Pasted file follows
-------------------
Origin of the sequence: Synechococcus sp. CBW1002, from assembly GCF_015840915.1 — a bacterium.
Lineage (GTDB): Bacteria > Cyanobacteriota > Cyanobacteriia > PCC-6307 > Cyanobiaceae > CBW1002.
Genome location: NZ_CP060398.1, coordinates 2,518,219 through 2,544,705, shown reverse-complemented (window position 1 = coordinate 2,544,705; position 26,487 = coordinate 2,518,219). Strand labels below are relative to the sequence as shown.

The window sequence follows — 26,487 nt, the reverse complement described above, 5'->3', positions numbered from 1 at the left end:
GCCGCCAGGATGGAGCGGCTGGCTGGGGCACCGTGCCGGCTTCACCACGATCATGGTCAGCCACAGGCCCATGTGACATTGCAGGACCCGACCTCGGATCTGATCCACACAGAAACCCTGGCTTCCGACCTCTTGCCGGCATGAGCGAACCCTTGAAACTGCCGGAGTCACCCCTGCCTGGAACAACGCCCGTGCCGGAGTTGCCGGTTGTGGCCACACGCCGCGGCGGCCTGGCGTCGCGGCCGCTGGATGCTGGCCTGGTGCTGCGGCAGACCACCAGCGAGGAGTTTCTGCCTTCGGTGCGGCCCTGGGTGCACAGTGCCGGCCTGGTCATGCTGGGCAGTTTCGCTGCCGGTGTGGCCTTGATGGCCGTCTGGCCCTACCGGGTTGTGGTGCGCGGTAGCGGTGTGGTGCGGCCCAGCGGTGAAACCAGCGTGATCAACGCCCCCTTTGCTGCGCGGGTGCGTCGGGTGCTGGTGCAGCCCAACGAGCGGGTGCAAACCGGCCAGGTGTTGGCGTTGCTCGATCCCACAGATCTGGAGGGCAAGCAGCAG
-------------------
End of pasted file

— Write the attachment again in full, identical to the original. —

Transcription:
Origin of the sequence: Synechococcus sp. CBW1002, from assembly GCF_015840915.1 — a bacterium.
Lineage (GTDB): Bacteria > Cyanobacteriota > Cyanobacteriia > PCC-6307 > Cyanobiaceae > CBW1002.
Genome location: NZ_CP060398.1, coordinates 2,518,219 through 2,544,705, shown reverse-complemented (window position 1 = coordinate 2,544,705; position 26,487 = coordinate 2,518,219). Strand labels below are relative to the sequence as shown.

The window sequence follows — 26,487 nt, the reverse complement described above, 5'->3', positions numbered from 1 at the left end:
GCCGCCAGGATGGAGCGGCTGGCTGGGGCACCGTGCCGGCTTCACCACGATCATGGTCAGCCACAGGCCCATGTGACATTGCAGGACCCGACCTCGGATCTGATCCACACAGAAACCCTGGCTTCCGACCTCTTGCCGGCATGAGCGAACCCTTGAAACTGCCGGAGTCACCCCTGCCTGGAACAACGCCCGTGCCGGAGTTGCCGGTTGTGGCCACACGCCGCGGCGGCCTGGCGTCGCGGCCGCTGGATGCTGGCCTGGTGCTGCGGCAGACCACCAGCGAGGAGTTTCTGCCTTCGGTGCGGCCCTGGGTGCACAGTGCCGGCCTGGTCATGCTGGGCAGTTTCGCTGCCGGTGTGGCCTTGATGGCCGTCTGGCCCTACCGGGTTGTGGTGCGCGGTAGCGGTGTGGTGCGGCCCAGCGGTGAAACCAGCGTGATCAACGCCCCCTTTGCTGCGCGGGTGCGTCGGGTGCTGGTGCAGCCCAACGAGCGGGTGCAAACCGGCCAGGTGTTGGCGTTGCTCGATCCCACAGATCTGGAGGGCAAGCAGCAG